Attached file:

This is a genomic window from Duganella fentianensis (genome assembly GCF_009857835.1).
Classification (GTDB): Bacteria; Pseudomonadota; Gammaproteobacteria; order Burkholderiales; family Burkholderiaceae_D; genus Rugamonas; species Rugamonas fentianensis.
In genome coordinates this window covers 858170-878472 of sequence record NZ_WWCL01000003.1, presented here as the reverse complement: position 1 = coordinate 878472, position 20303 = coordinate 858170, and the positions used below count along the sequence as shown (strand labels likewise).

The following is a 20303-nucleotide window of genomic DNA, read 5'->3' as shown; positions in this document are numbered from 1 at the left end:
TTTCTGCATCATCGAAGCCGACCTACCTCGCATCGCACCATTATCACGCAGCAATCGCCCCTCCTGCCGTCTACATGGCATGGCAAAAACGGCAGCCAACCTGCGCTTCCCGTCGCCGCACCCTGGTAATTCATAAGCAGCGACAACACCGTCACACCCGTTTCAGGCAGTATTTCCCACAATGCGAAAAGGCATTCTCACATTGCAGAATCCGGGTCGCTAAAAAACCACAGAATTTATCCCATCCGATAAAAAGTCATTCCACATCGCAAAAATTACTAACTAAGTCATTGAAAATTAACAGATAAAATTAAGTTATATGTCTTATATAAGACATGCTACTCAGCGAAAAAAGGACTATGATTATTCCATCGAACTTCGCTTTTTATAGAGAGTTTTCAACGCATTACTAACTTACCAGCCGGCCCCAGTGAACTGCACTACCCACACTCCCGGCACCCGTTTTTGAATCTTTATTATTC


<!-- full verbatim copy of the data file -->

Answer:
This is a genomic window from Duganella fentianensis (genome assembly GCF_009857835.1).
Classification (GTDB): Bacteria; Pseudomonadota; Gammaproteobacteria; order Burkholderiales; family Burkholderiaceae_D; genus Rugamonas; species Rugamonas fentianensis.
In genome coordinates this window covers 858170-878472 of sequence record NZ_WWCL01000003.1, presented here as the reverse complement: position 1 = coordinate 878472, position 20303 = coordinate 858170, and the positions used below count along the sequence as shown (strand labels likewise).

The following is a 20303-nucleotide window of genomic DNA, read 5'->3' as shown; positions in this document are numbered from 1 at the left end:
TTTCTGCATCATCGAAGCCGACCTACCTCGCATCGCACCATTATCACGCAGCAATCGCCCCTCCTGCCGTCTACATGGCATGGCAAAAACGGCAGCCAACCTGCGCTTCCCGTCGCCGCACCCTGGTAATTCATAAGCAGCGACAACACCGTCACACCCGTTTCAGGCAGTATTTCCCACAATGCGAAAAGGCATTCTCACATTGCAGAATCCGGGTCGCTAAAAAACCACAGAATTTATCCCATCCGATAAAAAGTCATTCCACATCGCAAAAATTACTAACTAAGTCATTGAAAATTAACAGATAAAATTAAGTTATATGTCTTATATAAGACATGCTACTCAGCGAAAAAAGGACTATGATTATTCCATCGAACTTCGCTTTTTATAGAGAGTTTTCAACGCATTACTAACTTACCAGCCGGCCCCAGTGAACTGCACTACCCACACTCCCGGCACCCGTTTTTGAATCTTTATTATTC